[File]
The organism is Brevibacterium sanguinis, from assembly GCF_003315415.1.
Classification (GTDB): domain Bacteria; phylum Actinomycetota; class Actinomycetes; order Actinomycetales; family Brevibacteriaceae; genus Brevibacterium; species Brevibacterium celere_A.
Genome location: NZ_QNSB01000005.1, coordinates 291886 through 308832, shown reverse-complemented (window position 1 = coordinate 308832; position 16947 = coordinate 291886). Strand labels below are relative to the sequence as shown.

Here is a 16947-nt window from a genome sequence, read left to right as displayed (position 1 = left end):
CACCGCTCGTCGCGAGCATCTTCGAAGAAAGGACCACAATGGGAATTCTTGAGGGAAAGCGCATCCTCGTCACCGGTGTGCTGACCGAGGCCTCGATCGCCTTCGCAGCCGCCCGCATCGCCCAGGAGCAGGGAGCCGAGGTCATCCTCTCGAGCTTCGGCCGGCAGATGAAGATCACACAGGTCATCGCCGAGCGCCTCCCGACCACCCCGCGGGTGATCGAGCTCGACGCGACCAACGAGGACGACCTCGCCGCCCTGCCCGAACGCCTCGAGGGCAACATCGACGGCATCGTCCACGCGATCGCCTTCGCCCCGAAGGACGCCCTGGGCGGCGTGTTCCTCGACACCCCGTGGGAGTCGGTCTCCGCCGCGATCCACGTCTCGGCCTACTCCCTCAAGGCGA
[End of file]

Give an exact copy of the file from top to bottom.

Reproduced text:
The organism is Brevibacterium sanguinis, from assembly GCF_003315415.1.
Classification (GTDB): domain Bacteria; phylum Actinomycetota; class Actinomycetes; order Actinomycetales; family Brevibacteriaceae; genus Brevibacterium; species Brevibacterium celere_A.
Genome location: NZ_QNSB01000005.1, coordinates 291886 through 308832, shown reverse-complemented (window position 1 = coordinate 308832; position 16947 = coordinate 291886). Strand labels below are relative to the sequence as shown.

Here is a 16947-nt window from a genome sequence, read left to right as displayed (position 1 = left end):
CACCGCTCGTCGCGAGCATCTTCGAAGAAAGGACCACAATGGGAATTCTTGAGGGAAAGCGCATCCTCGTCACCGGTGTGCTGACCGAGGCCTCGATCGCCTTCGCAGCCGCCCGCATCGCCCAGGAGCAGGGAGCCGAGGTCATCCTCTCGAGCTTCGGCCGGCAGATGAAGATCACACAGGTCATCGCCGAGCGCCTCCCGACCACCCCGCGGGTGATCGAGCTCGACGCGACCAACGAGGACGACCTCGCCGCCCTGCCCGAACGCCTCGAGGGCAACATCGACGGCATCGTCCACGCGATCGCCTTCGCCCCGAAGGACGCCCTGGGCGGCGTGTTCCTCGACACCCCGTGGGAGTCGGTCTCCGCCGCGATCCACGTCTCGGCCTACTCCCTCAAGGCGA